Improvements in operational efficiency can help healthcare organizations keep themselves off the critical list. With that in mind, in 2000, Harvard Pilgrim Health Care (Wellesley, Mass.) turned to online billing to expedite receivables and boost customer service.
In the late '90s, Harvard Pilgrim ($2.1 billion in 2003 premium) called on its own IT resources to create an online enrollment program that quickly won acceptance from customers. Impressed with the results of the initiative, the carrier considered an online solution to expedite billing - a challenging area for health plans because employers frequently add and subtract employees from their rosters. "We wanted to create a really compelling, value-added customer experience in self-service without passing on premium increases related to administration," says David Segal, Harvard Pilgrim's SVP for customer service and operations.
HPHC evaluated three vendors before settling on Natick, Mass.-based edocs because of the vendor's strong track record for providing e-billing solutions and customer service platforms to health plans. [Editor's Note: At press time, edocs announced that it would be acquired by Siebel Systems.] The carrier also called on Wellesley, Mass.-based consultancy Accelare to make sure the solution would meet the needs of both HPHC and its customers. One of the biggest challenges faced by the carrier in implementing a solution was "to make sure we weren't creating something that would be a pain in the neck rather than a value-add," Segal acknowledges.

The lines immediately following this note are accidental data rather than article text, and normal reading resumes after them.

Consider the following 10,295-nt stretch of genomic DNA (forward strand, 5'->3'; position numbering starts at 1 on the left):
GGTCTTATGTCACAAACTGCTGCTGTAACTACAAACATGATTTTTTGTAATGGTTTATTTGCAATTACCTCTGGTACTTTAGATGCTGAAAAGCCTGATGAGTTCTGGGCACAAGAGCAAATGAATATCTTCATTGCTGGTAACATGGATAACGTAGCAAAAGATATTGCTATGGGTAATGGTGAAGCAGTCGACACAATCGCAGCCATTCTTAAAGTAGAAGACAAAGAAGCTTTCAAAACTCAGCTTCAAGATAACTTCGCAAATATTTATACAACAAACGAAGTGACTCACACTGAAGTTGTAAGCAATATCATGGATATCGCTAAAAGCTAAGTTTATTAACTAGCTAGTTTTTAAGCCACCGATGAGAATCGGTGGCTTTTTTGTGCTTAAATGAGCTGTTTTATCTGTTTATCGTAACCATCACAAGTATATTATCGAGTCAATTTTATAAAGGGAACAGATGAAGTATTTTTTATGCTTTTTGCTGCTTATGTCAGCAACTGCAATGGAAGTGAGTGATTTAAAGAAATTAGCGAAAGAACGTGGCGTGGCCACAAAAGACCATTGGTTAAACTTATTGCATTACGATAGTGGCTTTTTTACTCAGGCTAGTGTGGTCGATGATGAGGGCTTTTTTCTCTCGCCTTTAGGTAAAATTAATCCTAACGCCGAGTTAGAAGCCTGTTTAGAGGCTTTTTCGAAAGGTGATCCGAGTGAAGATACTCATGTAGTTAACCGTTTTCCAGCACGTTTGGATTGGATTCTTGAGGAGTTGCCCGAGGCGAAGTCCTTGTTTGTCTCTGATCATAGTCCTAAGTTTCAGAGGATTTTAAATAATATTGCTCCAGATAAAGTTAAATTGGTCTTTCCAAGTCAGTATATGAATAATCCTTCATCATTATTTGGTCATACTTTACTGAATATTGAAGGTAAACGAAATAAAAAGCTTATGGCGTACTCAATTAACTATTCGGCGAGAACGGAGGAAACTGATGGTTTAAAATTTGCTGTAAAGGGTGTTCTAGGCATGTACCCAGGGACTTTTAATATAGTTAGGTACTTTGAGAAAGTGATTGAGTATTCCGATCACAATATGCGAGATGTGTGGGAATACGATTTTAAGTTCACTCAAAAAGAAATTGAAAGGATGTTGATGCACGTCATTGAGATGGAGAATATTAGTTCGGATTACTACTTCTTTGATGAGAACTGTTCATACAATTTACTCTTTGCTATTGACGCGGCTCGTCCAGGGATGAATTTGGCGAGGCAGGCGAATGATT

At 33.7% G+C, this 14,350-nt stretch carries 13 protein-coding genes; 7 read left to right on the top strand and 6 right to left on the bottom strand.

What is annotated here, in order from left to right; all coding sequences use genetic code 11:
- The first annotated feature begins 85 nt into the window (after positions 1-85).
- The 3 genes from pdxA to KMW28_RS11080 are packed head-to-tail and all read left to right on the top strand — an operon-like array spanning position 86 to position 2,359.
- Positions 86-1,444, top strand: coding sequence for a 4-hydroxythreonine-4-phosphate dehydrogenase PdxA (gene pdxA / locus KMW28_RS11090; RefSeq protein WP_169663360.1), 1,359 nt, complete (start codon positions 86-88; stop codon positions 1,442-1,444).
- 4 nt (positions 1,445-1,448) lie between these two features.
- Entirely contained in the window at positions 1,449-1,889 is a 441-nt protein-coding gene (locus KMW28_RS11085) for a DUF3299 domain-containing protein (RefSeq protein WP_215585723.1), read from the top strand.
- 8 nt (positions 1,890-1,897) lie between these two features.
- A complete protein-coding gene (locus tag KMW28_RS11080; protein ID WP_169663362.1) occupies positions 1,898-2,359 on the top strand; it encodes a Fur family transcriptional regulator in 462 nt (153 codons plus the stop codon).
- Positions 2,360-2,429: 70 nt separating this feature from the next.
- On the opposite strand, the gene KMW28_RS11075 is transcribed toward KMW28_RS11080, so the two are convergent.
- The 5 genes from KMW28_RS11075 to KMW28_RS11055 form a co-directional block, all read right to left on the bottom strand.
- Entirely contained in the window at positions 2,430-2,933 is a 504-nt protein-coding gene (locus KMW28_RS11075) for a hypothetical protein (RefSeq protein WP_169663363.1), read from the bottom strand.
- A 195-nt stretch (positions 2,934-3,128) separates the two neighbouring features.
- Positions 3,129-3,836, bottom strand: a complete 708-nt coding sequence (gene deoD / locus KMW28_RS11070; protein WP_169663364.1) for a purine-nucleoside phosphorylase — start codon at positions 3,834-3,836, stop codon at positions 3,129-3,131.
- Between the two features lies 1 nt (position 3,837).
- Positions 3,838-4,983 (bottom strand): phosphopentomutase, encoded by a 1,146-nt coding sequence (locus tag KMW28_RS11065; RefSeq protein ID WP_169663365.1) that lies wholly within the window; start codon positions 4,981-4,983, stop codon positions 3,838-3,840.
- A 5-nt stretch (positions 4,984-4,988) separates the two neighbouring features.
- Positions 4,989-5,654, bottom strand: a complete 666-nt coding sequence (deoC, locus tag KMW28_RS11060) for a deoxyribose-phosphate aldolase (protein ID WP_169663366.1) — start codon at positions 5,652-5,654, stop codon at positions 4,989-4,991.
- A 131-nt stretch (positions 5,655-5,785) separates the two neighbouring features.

The vendors teamed with Harvard Pilgrim IT specialists to customize edocs' technology and integrate it with the health plan's existing online enrollment program. "Our goal was to enable an employer to log on to Harvard Pilgrim Health Care Connect, change their roster or an employee's coverage level and see their bill updated immediately," says Peter Troost, edocs' director of healthcare solutions.
With HPHC's online enrollment system already in place, adding e-billing was, in Segal's words, "a light lift." The carrier added a server, but otherwise needed no new hardware. "We just had to hook this billing tool to our enrollment tool to make it a seamless portal experience for the customers," says Segal.
The system went live in 2000 and has required no major upgrades. According to HPHC, the online billing solution has reduced administrative costs and improved the carrier's cash flow. Harvard Pilgrim's "cash-on-hand" metric, which measures how long the carrier could operate without new revenue, has jumped from 47 days to 80 days since the solution was implemented.
Online billing also is popular with the plan's customers, notes Segal. "Employers can look at their bill beforehand to see what their liability is," he says. "They can check their payment history, so they know what cash has gone out the door."
Despite the solution's appeal, currently only 25 percent of the plan's customers use online billing. The reason, says Segal, is that many larger employers still prefer electronic data interchange (EDI), while some small firms cling to the traditional pay-by-coupon-and-check system. "Any of our employers can pay by whatever method best suits their business process," he says. "We'll continue to market the benefits of online billing, however, and we think the number of employers using it will continue to grow."
Courtesy of Insurance & Technology.